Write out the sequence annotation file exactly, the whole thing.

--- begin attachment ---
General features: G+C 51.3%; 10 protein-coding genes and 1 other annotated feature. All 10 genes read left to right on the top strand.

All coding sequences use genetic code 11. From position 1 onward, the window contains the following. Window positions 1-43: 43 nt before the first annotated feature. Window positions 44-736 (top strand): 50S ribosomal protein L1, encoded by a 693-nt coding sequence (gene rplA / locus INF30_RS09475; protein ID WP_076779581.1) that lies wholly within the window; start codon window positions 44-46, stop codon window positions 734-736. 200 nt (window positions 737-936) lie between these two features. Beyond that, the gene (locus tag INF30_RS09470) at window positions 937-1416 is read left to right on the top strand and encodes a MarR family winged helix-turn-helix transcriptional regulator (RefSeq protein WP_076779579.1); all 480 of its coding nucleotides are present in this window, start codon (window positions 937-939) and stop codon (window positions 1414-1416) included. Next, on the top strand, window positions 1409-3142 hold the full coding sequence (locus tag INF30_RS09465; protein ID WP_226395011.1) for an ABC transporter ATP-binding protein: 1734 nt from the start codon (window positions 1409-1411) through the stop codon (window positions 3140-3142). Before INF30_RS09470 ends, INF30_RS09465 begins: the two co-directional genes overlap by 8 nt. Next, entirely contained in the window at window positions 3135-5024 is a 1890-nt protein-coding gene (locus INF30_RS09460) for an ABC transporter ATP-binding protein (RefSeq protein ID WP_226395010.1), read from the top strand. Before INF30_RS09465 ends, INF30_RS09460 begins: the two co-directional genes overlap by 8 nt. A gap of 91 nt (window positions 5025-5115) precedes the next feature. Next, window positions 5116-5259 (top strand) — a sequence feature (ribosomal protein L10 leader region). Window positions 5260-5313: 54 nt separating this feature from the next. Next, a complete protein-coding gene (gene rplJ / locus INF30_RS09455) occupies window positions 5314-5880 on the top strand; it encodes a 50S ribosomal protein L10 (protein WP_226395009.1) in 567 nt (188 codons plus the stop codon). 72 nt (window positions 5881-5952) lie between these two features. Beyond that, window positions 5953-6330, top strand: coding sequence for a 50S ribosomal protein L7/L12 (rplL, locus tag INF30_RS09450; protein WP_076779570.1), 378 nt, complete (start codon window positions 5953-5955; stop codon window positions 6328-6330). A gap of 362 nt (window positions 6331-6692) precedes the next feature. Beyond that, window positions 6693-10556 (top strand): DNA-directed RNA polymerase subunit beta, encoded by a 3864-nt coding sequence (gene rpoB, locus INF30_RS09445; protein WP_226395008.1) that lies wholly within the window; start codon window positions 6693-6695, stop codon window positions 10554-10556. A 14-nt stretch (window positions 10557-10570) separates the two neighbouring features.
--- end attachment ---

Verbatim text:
General features: G+C 51.3%; 10 protein-coding genes and 1 other annotated feature. All 10 genes read left to right on the top strand.

All coding sequences use genetic code 11. From position 1 onward, the window contains the following. Window positions 1-43: 43 nt before the first annotated feature. Window positions 44-736 (top strand): 50S ribosomal protein L1, encoded by a 693-nt coding sequence (gene rplA / locus INF30_RS09475; protein ID WP_076779581.1) that lies wholly within the window; start codon window positions 44-46, stop codon window positions 734-736. 200 nt (window positions 737-936) lie between these two features. Beyond that, the gene (locus tag INF30_RS09470) at window positions 937-1416 is read left to right on the top strand and encodes a MarR family winged helix-turn-helix transcriptional regulator (RefSeq protein WP_076779579.1); all 480 of its coding nucleotides are present in this window, start codon (window positions 937-939) and stop codon (window positions 1414-1416) included. Next, on the top strand, window positions 1409-3142 hold the full coding sequence (locus tag INF30_RS09465; protein ID WP_226395011.1) for an ABC transporter ATP-binding protein: 1734 nt from the start codon (window positions 1409-1411) through the stop codon (window positions 3140-3142). Before INF30_RS09470 ends, INF30_RS09465 begins: the two co-directional genes overlap by 8 nt. Next, entirely contained in the window at window positions 3135-5024 is a 1890-nt protein-coding gene (locus INF30_RS09460) for an ABC transporter ATP-binding protein (RefSeq protein ID WP_226395010.1), read from the top strand. Before INF30_RS09465 ends, INF30_RS09460 begins: the two co-directional genes overlap by 8 nt. A gap of 91 nt (window positions 5025-5115) precedes the next feature. Next, window positions 5116-5259 (top strand) — a sequence feature (ribosomal protein L10 leader region). Window positions 5260-5313: 54 nt separating this feature from the next. Next, a complete protein-coding gene (gene rplJ / locus INF30_RS09455) occupies window positions 5314-5880 on the top strand; it encodes a 50S ribosomal protein L10 (protein WP_226395009.1) in 567 nt (188 codons plus the stop codon). 72 nt (window positions 5881-5952) lie between these two features. Beyond that, window positions 5953-6330, top strand: coding sequence for a 50S ribosomal protein L7/L12 (rplL, locus tag INF30_RS09450; protein WP_076779570.1), 378 nt, complete (start codon window positions 5953-5955; stop codon window positions 6328-6330). A gap of 362 nt (window positions 6331-6692) precedes the next feature. Beyond that, window positions 6693-10556 (top strand): DNA-directed RNA polymerase subunit beta, encoded by a 3864-nt coding sequence (gene rpoB, locus INF30_RS09445; protein WP_226395008.1) that lies wholly within the window; start codon window positions 6693-6695, stop codon window positions 10554-10556. A 14-nt stretch (window positions 10557-10570) separates the two neighbouring features.